NEW AMSTERDAM, by Elizabeth Bear. The cover blurb recommends this alternate history with a vampire hero to "readers who like the grit of Laurell K. Hamilton's Anita Blake novels"wrong. This novel bears no resemblance to the Anita Blake series other than its setting in an alternate version of our world (and Bear's America is a lot more "alternate" than Hamilton's, whose United States differs from ours only in that magic, vampires, werewolves, etc. are publicly known to exist and must be dealt with by innovative laws and customs). NEW AMSTERDAM has no onstage sex, little onstage violence (until the climax), and nothing of what I'd call "grit." On the other hand, the blurb gets it right in recommending the book to admirers of Chelsea Quinn Yarbro's historical series starring Count Saint-Germain. In 1902 of a world where the American Revolution never happened and New Amsterdam was transferred from the possession of Holland to that of England much later than in our timeline (hence retaining its Dutch name), the British Empire still rules most of the eastern seaboard, while the rest of North America belongs to Spain, France, and various Indian nations. Dirigibles transport passengers across the Atlantic, and electricity is still a new technology. Sorcery is known to exist, as are vampires. Vampirism is illegal in the Colonies but tolerated in parts of Europe. Sebastien, a vampire over a thousand years old, no longer remembers his original name, his birthplace, or most of his human life. A refined, aristocratic character (resembling Saint-Germain in that respect), he occupies his time by solving mysteries. In fact, as a "consulting detective," he comes across as sort of a vampire Sherlock Holmes. Although impatient with the protocol of "the blood," including the "courtier" system of formally claiming blood donors, he does have a network of donors, necessary for a vampire who doesn't want to become a murderous monster. He travels with Jack, his current principal donor, a young man he rescued as a boy from forced prostitution. This book, though packaged as a novel, is more of a connected series of episodes. In each chapter Sebastien solves a separate mystery, usually in partnership with Crown Investigator Lady Abigail Irene Garrett, a middle-aged professional sorceress, a strong and intriguing character. The chapters do share a developing plot thread, but all except the last couple could stand alone as short stories. Nobody who likes vampires in unusual settings should miss this elegant book.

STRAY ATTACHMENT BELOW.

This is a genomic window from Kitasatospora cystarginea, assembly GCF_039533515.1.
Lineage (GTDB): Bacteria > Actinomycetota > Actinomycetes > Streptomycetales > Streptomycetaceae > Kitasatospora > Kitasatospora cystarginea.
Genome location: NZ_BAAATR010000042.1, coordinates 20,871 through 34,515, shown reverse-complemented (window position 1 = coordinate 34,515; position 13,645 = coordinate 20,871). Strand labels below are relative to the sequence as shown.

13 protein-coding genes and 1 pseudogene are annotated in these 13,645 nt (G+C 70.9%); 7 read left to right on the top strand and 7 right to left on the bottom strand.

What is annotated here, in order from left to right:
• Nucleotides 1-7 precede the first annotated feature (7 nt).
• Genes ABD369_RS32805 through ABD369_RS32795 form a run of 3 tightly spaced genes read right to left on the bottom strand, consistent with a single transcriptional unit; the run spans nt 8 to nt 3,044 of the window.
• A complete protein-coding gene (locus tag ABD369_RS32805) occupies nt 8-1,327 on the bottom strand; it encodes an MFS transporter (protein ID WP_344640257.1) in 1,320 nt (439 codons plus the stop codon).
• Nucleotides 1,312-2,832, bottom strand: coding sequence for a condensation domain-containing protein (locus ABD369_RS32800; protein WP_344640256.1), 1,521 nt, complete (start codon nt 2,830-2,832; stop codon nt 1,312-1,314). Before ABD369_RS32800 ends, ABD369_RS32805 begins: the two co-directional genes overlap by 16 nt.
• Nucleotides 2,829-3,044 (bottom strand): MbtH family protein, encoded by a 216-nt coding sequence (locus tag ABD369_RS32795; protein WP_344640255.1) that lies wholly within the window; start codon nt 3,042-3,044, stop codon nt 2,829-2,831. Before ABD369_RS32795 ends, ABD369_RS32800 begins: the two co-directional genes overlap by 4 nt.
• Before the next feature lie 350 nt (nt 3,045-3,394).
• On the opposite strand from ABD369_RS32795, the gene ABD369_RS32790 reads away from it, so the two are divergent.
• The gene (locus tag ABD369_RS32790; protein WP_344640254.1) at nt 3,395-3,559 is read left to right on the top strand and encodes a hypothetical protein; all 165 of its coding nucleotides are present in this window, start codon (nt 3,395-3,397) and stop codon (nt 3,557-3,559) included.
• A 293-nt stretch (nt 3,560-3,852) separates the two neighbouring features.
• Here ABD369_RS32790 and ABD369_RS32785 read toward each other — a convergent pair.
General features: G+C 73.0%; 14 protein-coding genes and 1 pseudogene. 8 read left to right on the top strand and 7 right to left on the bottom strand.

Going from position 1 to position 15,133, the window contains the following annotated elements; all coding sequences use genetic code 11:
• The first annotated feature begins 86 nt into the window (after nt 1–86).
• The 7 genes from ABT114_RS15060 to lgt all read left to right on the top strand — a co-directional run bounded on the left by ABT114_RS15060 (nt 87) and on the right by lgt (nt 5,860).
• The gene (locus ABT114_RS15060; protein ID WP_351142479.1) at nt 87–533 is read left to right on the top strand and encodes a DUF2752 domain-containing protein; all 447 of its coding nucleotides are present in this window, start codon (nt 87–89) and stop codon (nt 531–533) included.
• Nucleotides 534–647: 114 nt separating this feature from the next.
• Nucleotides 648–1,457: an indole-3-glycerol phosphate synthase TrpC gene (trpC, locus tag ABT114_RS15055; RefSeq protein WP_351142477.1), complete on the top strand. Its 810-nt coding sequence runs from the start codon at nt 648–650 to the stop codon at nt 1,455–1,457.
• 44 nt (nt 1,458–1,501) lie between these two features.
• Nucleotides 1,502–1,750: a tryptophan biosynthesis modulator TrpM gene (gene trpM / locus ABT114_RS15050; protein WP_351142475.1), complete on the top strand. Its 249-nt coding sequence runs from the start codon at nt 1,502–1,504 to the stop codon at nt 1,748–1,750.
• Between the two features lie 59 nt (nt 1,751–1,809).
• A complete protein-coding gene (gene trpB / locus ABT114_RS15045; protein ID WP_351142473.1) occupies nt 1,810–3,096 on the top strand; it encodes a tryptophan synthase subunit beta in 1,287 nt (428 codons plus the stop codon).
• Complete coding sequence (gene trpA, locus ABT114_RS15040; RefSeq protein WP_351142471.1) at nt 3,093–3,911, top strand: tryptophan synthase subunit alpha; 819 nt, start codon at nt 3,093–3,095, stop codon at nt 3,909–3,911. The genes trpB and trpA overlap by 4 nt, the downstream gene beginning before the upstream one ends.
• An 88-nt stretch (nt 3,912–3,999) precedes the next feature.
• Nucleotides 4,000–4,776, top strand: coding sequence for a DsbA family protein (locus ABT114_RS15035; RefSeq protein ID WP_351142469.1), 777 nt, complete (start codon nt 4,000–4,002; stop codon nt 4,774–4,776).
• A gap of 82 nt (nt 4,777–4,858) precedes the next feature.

THE MERLOT MURDERS, by Ellen Crosby. I always enjoy detective stories that include inside details about a lifestyle or an art, craft, or industry (for instance, Susan Conant's dog mysteries). This is the first book of a series that particularly attracted my attention because it's by an author from this region. It's set at a winery in Virginia, interesting to me because every summer we take at least one weekend trip to visit a few Virginia wineries. Lucie Montgomery returns home from France, where she's been living since her ex-lover crashed his car and left her severely injured and, even after her recovery, semi-crippled. Her widowed father has died in an apparent gunshot accident, but naturally rumors of murder have arisen. Lucie's brother wants to sell the family winery, a plan she vigorously opposes. As in any good mystery, lots of people have motives for wanting her father dead. The mystery comes to a satisfying conclusion, not dependent for its solution on coincidence or a villain's too-convenient confession. Despite Lucie's weakness of falling for the wrong men, she impresses me as a strong, sympathetic character. The afterwords about the history of wine in Virginia and the characteristics of Merlot provide delightful bonus reading. I'll definitely read at least one more book in this series.
JESSICA'S GUIDE TO DATING ON THE DARK SIDE, by Beth Fantaskey. The title and cover of this YA romance imply that it will be lighthearted, maybe humorous, and the first few chapters don't dispel that impression. By the end, though, the story turns very dark, as well as far more sensuous than would have been allowed in YA fiction a couple of decades ago. Jessica, adopted as a small child by an American couple studying the folkways of a Romanian "cult" to which her birth parents belonged before the group was destroyed by a superstitious mob, meets mysterious exchange student Lucius Vladescu. He claims to be the scion of a vampire royal house and informs Jessica she is the princess of a rival lineage. At birth they were pledged to marry in order to end the feud between the two families. Jessica, of course, thinks he's a lunatic until her parents confirm the story. If she allows Lucius to bite her, Jessica's vampire nature will awaken. At first he comes across as the arrogant aristocrat she considers him to be. Gradually they become friends, and she begins to acknowledge her attraction to him. Jessica's potential human boyfriend and a female rival determined to seduce Lucius create complications. Lucius's disgruntled letters to his uncle back in Romania provide comic relief, but the story soon develops into a life-or-death situation with dangers for the survival of both vampire clans. Although the novel didn't develop the way I expected, I was strongly impressed by it and recommend it. Jessica is a vibrant heroine who doesn't melt in surrender to arrogant vampire seduction tactics. The only thing that disappointed me was the shortage of excerpts from the advice manual GROWING UP UNDEAD: A TEEN VAMPIRE'S GUIDE TO DATING, HEALTH, AND EMOTIONS. I wanted a lot more than the few quotes we're given.